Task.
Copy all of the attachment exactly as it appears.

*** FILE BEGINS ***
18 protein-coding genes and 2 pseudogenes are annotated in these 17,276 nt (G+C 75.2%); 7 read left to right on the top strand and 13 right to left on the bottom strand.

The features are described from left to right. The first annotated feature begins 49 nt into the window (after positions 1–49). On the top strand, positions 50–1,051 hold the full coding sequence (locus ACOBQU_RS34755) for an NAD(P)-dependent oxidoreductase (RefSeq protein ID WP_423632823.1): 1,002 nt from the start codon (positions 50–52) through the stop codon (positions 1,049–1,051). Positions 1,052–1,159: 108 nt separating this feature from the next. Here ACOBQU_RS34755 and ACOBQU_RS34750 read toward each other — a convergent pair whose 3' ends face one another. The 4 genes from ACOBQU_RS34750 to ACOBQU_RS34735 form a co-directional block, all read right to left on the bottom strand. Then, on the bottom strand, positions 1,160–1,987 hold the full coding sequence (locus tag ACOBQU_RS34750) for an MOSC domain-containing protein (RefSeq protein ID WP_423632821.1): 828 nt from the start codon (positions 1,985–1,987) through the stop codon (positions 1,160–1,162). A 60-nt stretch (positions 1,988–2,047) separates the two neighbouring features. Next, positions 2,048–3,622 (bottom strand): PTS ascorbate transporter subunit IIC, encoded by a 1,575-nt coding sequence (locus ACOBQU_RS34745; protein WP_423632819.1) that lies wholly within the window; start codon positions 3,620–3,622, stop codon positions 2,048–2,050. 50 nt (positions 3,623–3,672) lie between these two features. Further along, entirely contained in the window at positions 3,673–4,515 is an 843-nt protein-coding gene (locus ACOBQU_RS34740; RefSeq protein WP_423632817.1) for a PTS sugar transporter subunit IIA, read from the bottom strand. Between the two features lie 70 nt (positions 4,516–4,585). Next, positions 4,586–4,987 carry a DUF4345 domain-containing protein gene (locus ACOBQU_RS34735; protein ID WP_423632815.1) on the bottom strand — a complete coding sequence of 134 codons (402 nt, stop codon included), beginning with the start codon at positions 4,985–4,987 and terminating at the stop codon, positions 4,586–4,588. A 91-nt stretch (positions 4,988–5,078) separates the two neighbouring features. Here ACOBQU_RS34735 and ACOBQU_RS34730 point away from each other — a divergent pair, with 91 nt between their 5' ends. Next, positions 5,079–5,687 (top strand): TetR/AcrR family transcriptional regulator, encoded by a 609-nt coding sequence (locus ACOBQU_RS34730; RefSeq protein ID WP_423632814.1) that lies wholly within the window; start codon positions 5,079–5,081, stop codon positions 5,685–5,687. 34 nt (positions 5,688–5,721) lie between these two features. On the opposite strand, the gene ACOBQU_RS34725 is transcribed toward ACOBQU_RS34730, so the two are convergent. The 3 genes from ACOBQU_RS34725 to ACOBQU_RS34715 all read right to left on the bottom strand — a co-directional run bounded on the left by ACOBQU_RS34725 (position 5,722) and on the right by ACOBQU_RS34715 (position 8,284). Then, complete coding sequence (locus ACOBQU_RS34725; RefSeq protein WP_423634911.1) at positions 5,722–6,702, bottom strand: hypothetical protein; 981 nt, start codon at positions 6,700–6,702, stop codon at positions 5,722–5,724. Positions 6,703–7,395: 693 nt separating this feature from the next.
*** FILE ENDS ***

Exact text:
18 protein-coding genes and 2 pseudogenes are annotated in these 17,276 nt (G+C 75.2%); 7 read left to right on the top strand and 13 right to left on the bottom strand.

The features are described from left to right. The first annotated feature begins 49 nt into the window (after positions 1–49). On the top strand, positions 50–1,051 hold the full coding sequence (locus ACOBQU_RS34755) for an NAD(P)-dependent oxidoreductase (RefSeq protein ID WP_423632823.1): 1,002 nt from the start codon (positions 50–52) through the stop codon (positions 1,049–1,051). Positions 1,052–1,159: 108 nt separating this feature from the next. Here ACOBQU_RS34755 and ACOBQU_RS34750 read toward each other — a convergent pair whose 3' ends face one another. The 4 genes from ACOBQU_RS34750 to ACOBQU_RS34735 form a co-directional block, all read right to left on the bottom strand. Then, on the bottom strand, positions 1,160–1,987 hold the full coding sequence (locus tag ACOBQU_RS34750) for an MOSC domain-containing protein (RefSeq protein ID WP_423632821.1): 828 nt from the start codon (positions 1,985–1,987) through the stop codon (positions 1,160–1,162). A 60-nt stretch (positions 1,988–2,047) separates the two neighbouring features. Next, positions 2,048–3,622 (bottom strand): PTS ascorbate transporter subunit IIC, encoded by a 1,575-nt coding sequence (locus ACOBQU_RS34745; protein WP_423632819.1) that lies wholly within the window; start codon positions 3,620–3,622, stop codon positions 2,048–2,050. 50 nt (positions 3,623–3,672) lie between these two features. Further along, entirely contained in the window at positions 3,673–4,515 is an 843-nt protein-coding gene (locus ACOBQU_RS34740; RefSeq protein WP_423632817.1) for a PTS sugar transporter subunit IIA, read from the bottom strand. Between the two features lie 70 nt (positions 4,516–4,585). Next, positions 4,586–4,987 carry a DUF4345 domain-containing protein gene (locus ACOBQU_RS34735; protein ID WP_423632815.1) on the bottom strand — a complete coding sequence of 134 codons (402 nt, stop codon included), beginning with the start codon at positions 4,985–4,987 and terminating at the stop codon, positions 4,586–4,588. A 91-nt stretch (positions 4,988–5,078) separates the two neighbouring features. Here ACOBQU_RS34735 and ACOBQU_RS34730 point away from each other — a divergent pair, with 91 nt between their 5' ends. Next, positions 5,079–5,687 (top strand): TetR/AcrR family transcriptional regulator, encoded by a 609-nt coding sequence (locus ACOBQU_RS34730; RefSeq protein ID WP_423632814.1) that lies wholly within the window; start codon positions 5,079–5,081, stop codon positions 5,685–5,687. 34 nt (positions 5,688–5,721) lie between these two features. On the opposite strand, the gene ACOBQU_RS34725 is transcribed toward ACOBQU_RS34730, so the two are convergent. The 3 genes from ACOBQU_RS34725 to ACOBQU_RS34715 all read right to left on the bottom strand — a co-directional run bounded on the left by ACOBQU_RS34725 (position 5,722) and on the right by ACOBQU_RS34715 (position 8,284). Then, complete coding sequence (locus ACOBQU_RS34725; RefSeq protein WP_423634911.1) at positions 5,722–6,702, bottom strand: hypothetical protein; 981 nt, start codon at positions 6,700–6,702, stop codon at positions 5,722–5,724. Positions 6,703–7,395: 693 nt separating this feature from the next.